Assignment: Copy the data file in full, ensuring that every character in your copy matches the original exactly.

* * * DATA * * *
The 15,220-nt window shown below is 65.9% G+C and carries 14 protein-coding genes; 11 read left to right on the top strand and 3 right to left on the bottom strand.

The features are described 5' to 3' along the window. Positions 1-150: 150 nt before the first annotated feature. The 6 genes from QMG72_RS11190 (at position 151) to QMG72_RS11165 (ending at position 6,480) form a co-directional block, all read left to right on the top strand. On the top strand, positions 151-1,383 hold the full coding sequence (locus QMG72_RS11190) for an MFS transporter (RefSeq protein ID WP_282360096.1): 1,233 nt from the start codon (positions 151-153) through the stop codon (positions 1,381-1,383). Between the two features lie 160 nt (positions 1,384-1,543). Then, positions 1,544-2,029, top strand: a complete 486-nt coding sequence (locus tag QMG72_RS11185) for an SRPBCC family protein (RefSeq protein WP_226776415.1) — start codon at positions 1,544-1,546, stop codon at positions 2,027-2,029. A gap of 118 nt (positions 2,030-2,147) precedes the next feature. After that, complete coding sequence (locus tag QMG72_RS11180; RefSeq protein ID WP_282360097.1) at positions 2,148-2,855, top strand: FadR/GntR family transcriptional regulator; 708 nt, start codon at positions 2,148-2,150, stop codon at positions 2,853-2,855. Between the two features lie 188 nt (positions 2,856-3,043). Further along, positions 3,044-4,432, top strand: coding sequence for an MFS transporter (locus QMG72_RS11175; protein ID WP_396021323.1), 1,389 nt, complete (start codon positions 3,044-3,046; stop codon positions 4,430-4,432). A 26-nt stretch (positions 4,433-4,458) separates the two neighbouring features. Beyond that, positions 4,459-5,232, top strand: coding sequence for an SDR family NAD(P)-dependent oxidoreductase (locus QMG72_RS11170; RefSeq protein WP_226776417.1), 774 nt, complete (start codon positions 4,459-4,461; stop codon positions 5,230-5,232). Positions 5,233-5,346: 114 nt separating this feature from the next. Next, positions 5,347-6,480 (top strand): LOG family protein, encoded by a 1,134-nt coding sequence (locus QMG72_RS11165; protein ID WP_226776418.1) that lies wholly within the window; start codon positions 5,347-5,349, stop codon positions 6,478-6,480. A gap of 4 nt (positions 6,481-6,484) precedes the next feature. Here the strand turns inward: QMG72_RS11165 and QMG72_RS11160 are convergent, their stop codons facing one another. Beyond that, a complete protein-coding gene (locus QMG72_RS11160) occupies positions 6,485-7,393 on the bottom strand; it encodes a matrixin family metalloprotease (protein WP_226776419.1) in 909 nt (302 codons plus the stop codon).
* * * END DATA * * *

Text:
The 15,220-nt window shown below is 65.9% G+C and carries 14 protein-coding genes; 11 read left to right on the top strand and 3 right to left on the bottom strand.

The features are described 5' to 3' along the window. Positions 1-150: 150 nt before the first annotated feature. The 6 genes from QMG72_RS11190 (at position 151) to QMG72_RS11165 (ending at position 6,480) form a co-directional block, all read left to right on the top strand. On the top strand, positions 151-1,383 hold the full coding sequence (locus QMG72_RS11190) for an MFS transporter (RefSeq protein ID WP_282360096.1): 1,233 nt from the start codon (positions 151-153) through the stop codon (positions 1,381-1,383). Between the two features lie 160 nt (positions 1,384-1,543). Then, positions 1,544-2,029, top strand: a complete 486-nt coding sequence (locus tag QMG72_RS11185) for an SRPBCC family protein (RefSeq protein WP_226776415.1) — start codon at positions 1,544-1,546, stop codon at positions 2,027-2,029. A gap of 118 nt (positions 2,030-2,147) precedes the next feature. After that, complete coding sequence (locus tag QMG72_RS11180; RefSeq protein ID WP_282360097.1) at positions 2,148-2,855, top strand: FadR/GntR family transcriptional regulator; 708 nt, start codon at positions 2,148-2,150, stop codon at positions 2,853-2,855. Between the two features lie 188 nt (positions 2,856-3,043). Further along, positions 3,044-4,432, top strand: coding sequence for an MFS transporter (locus QMG72_RS11175; protein ID WP_396021323.1), 1,389 nt, complete (start codon positions 3,044-3,046; stop codon positions 4,430-4,432). A 26-nt stretch (positions 4,433-4,458) separates the two neighbouring features. Beyond that, positions 4,459-5,232, top strand: coding sequence for an SDR family NAD(P)-dependent oxidoreductase (locus QMG72_RS11170; RefSeq protein WP_226776417.1), 774 nt, complete (start codon positions 4,459-4,461; stop codon positions 5,230-5,232). Positions 5,233-5,346: 114 nt separating this feature from the next. Next, positions 5,347-6,480 (top strand): LOG family protein, encoded by a 1,134-nt coding sequence (locus QMG72_RS11165; protein ID WP_226776418.1) that lies wholly within the window; start codon positions 5,347-5,349, stop codon positions 6,478-6,480. A gap of 4 nt (positions 6,481-6,484) precedes the next feature. Here the strand turns inward: QMG72_RS11165 and QMG72_RS11160 are convergent, their stop codons facing one another. Beyond that, a complete protein-coding gene (locus QMG72_RS11160) occupies positions 6,485-7,393 on the bottom strand; it encodes a matrixin family metalloprotease (protein WP_226776419.1) in 909 nt (302 codons plus the stop codon).